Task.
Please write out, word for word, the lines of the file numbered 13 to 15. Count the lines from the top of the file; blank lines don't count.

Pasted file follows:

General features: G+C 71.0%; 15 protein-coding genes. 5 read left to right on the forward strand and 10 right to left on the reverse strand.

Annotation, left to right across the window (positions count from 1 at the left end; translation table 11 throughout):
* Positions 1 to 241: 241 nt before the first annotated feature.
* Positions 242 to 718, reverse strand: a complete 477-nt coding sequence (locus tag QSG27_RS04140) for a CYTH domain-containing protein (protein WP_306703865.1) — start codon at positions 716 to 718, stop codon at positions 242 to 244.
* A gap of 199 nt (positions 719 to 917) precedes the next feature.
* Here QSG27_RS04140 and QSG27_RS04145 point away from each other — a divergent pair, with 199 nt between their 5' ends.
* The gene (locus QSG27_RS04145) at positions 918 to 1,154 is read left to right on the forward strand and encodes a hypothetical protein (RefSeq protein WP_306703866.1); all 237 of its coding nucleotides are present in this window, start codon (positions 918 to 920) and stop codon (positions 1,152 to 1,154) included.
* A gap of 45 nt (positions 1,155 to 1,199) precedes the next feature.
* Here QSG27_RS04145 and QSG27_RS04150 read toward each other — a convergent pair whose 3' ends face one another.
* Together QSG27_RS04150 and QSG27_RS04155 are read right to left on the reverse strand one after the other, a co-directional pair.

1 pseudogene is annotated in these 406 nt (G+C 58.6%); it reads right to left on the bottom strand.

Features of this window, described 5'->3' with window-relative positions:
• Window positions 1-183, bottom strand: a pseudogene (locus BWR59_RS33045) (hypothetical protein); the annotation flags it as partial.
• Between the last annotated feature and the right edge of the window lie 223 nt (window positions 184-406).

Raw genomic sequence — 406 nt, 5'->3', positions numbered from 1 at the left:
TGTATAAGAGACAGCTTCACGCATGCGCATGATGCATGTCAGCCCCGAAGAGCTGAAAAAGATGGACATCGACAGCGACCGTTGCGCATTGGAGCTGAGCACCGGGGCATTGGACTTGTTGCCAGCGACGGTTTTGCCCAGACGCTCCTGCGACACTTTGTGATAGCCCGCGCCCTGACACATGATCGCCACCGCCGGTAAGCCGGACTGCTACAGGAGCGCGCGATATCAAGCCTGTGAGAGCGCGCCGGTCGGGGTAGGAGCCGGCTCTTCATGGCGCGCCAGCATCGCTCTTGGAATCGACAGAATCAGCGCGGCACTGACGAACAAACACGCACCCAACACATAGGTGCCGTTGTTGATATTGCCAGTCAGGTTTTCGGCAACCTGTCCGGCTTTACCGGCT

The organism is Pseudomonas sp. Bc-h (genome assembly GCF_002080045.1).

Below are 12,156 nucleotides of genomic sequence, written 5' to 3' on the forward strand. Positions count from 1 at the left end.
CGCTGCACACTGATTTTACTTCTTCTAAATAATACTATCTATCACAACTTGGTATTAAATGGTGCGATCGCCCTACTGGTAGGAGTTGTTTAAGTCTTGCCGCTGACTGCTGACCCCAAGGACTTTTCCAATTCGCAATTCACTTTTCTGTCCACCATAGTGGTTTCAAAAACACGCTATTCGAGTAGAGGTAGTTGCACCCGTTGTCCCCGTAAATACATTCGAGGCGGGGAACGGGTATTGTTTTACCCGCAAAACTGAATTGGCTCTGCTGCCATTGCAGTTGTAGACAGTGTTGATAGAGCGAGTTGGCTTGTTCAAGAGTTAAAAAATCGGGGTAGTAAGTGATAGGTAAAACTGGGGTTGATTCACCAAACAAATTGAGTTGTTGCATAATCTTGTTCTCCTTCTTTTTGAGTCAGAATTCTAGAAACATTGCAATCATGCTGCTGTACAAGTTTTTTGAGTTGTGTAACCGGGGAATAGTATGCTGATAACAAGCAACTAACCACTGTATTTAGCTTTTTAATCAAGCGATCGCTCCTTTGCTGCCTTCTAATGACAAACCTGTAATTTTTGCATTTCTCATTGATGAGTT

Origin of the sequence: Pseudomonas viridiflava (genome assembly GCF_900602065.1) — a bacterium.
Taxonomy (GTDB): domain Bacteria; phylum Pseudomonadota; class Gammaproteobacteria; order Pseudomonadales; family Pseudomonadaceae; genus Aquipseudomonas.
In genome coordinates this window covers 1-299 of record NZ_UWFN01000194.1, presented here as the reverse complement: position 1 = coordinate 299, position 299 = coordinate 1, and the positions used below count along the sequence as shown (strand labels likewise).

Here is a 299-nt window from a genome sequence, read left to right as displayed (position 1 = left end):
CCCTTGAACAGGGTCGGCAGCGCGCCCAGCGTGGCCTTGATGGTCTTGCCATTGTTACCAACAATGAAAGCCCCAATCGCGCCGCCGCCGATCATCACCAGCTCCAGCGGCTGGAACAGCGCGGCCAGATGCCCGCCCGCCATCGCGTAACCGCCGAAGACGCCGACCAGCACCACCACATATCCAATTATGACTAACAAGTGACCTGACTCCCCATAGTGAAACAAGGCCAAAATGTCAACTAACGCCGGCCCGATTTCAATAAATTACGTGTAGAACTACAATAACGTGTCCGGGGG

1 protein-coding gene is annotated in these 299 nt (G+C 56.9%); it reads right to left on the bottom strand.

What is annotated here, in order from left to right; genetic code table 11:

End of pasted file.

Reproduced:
• Window positions 1-183, bottom strand: a pseudogene (locus BWR59_RS33045) (hypothetical protein); the annotation flags it as partial.
• Between the last annotated feature and the right edge of the window lie 223 nt (window positions 184-406).

Raw genomic sequence — 406 nt, 5'->3', positions numbered from 1 at the left: